Addressing Racial Funding Gaps in the Nonprofit Sector Requires New Data Approaches
In recent months, many foundations and corporations have committed to advancing racial equity, which included supporting organizations led by or serving people of color. The new administration has also signaled a willingness to support these organizations through its executive order on racial equity.
These commitments could bring much-needed capital to systematically underresourced organizations that are, in many cases, on the front lines of racial equity work. If part of the task of advancing racial equity depends on investing in the work of these organizations, we need better data to measure investments in those organizations. But more fundamentally, we need to be able to identify them.
Funders use three primary frameworks to identify organizations led by or serving people of color. The first framework identifies organizations on the basis of the people who lead and set the strategy, the second builds on the assumption that organizations located in communities of color are serving those communities and focuses on location as a result, and the third identifies organizations based on the orientation of their mission toward positively affecting communities of color or focusing on advancing equity.
No matter how funders identify these organizations, serious data gaps prohibit the field from tracking progress on corporate, philanthropic, and federal investments. These gaps need to be addressed to better support and hold accountable the people making investments and to take steps toward closing the nonprofit racial funding gap.
Exploring a new approach for addressing the data gaps
The Urban Institute’s Racial Equity Analytics Lab (REAL), with funding from the Wallace Foundation, is developing a national database of arts organizations of color. These data will track investments in a field where just 4 percent of funding is allocated to groups whose primary mission is to serve communities of color.
The Urban research team is constructing a national database by using a machine-learning model to identify arts organizations of color by mission focus and location. The model draws on Form 990 data from the National Center for Charitable Statistics, supplemented with information on organization missions and key activities found on organization websites and extracted from electronically filed and paper 990 forms.
More data and estimation approaches are needed
Although a national database of arts organizations of color is a good start, this information is needed for all subsectors and across the different ways funders identify organizations led by or serving people of color.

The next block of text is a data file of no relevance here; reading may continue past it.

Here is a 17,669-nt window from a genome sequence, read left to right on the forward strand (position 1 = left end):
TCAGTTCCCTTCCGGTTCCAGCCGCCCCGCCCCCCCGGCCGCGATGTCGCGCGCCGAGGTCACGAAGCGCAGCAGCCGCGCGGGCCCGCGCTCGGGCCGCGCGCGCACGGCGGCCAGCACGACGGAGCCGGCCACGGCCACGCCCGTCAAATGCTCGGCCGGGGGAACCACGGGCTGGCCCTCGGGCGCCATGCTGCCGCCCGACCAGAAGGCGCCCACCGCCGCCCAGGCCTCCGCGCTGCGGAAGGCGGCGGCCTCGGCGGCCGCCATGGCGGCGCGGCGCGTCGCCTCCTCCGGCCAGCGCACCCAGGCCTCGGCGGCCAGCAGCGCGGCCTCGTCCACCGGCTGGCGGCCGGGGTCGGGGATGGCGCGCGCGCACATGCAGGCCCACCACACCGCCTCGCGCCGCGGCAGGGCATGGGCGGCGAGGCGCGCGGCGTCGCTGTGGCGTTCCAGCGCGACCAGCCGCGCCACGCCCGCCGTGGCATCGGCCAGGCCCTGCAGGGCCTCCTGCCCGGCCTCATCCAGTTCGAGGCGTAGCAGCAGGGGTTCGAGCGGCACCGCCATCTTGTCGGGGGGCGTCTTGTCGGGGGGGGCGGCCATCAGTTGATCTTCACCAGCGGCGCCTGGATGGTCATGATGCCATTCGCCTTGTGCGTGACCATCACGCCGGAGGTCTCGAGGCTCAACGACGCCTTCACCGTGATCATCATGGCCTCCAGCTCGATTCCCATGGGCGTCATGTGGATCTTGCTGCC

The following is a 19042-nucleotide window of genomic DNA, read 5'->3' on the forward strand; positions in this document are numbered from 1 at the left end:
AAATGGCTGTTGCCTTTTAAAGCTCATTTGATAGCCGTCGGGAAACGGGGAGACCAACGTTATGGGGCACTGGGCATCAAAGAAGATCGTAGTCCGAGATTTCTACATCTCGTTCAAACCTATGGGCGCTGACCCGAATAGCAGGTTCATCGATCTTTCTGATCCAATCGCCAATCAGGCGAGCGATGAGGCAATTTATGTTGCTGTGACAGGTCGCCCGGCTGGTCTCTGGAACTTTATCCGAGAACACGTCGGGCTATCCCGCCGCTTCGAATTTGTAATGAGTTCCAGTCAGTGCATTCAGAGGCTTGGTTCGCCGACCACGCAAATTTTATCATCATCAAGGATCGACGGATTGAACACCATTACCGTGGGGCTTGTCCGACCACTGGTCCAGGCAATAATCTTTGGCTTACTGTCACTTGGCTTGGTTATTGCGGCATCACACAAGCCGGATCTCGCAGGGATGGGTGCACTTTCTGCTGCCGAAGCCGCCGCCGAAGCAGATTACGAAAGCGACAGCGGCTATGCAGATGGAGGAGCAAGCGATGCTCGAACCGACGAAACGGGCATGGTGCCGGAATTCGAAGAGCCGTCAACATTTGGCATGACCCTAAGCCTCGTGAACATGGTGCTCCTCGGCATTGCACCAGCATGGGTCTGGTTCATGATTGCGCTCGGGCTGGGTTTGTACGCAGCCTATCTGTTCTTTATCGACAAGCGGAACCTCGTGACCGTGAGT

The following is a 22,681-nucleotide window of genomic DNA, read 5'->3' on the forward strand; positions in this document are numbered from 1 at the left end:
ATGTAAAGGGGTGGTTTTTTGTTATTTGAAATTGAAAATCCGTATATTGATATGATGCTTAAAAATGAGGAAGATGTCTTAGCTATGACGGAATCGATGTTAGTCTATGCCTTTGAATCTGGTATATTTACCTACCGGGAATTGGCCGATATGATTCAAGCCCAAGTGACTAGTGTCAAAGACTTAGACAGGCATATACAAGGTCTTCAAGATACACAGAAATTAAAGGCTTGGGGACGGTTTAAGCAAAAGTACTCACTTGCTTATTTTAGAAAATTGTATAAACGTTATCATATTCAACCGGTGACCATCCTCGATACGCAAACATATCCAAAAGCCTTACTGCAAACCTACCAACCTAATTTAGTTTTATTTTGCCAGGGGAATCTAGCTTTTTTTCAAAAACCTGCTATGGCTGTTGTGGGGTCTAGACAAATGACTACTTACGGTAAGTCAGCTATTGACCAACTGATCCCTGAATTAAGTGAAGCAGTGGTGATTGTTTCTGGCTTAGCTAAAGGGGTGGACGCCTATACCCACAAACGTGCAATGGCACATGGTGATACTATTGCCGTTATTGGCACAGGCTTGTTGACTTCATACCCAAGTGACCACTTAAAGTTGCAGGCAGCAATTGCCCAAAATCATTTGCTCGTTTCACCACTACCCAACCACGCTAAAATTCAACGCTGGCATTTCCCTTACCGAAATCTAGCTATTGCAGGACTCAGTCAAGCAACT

Disaggregated demographic data for organizations’ executive directors, boards, and broader management teams would allow funders to better identify these organizations. One way to gather these data could be adding new data fields for leadership race and ethnicity to the Form 990, which already lists the names of organization leaders. But political and administrative challenges make this approach unlikely.
Imputing racial identifiers to the Form 990 could be another approach, as imputation methods have generated disaggregated data in other cases, such as an analysis of racial gaps in financial outcomes that matched banking records with voter registration records to collect self-reported race information. Other researchers have used surname techniques for race imputation. These approaches are promising but are untested with nonprofit data, so groups like Urban’s REAL could test these methods.
Better data are also needed to determine whether organizations are in communities of color and to define what a community of color means. More precise information on organizations’ service areas and the beneficiaries of services could offer clarity, as the address listed on the organization’s tax form does not necessarily mean the organization works in that community or orients its work toward serving people of color.
Although these data challenges present definitional and technical challenges, we are excited to test new approaches. Finding creative solutions to identify and track the investments made in organizations led by or serving people of color are the first steps toward closing racial funding gaps and increasing racial equity nationwide.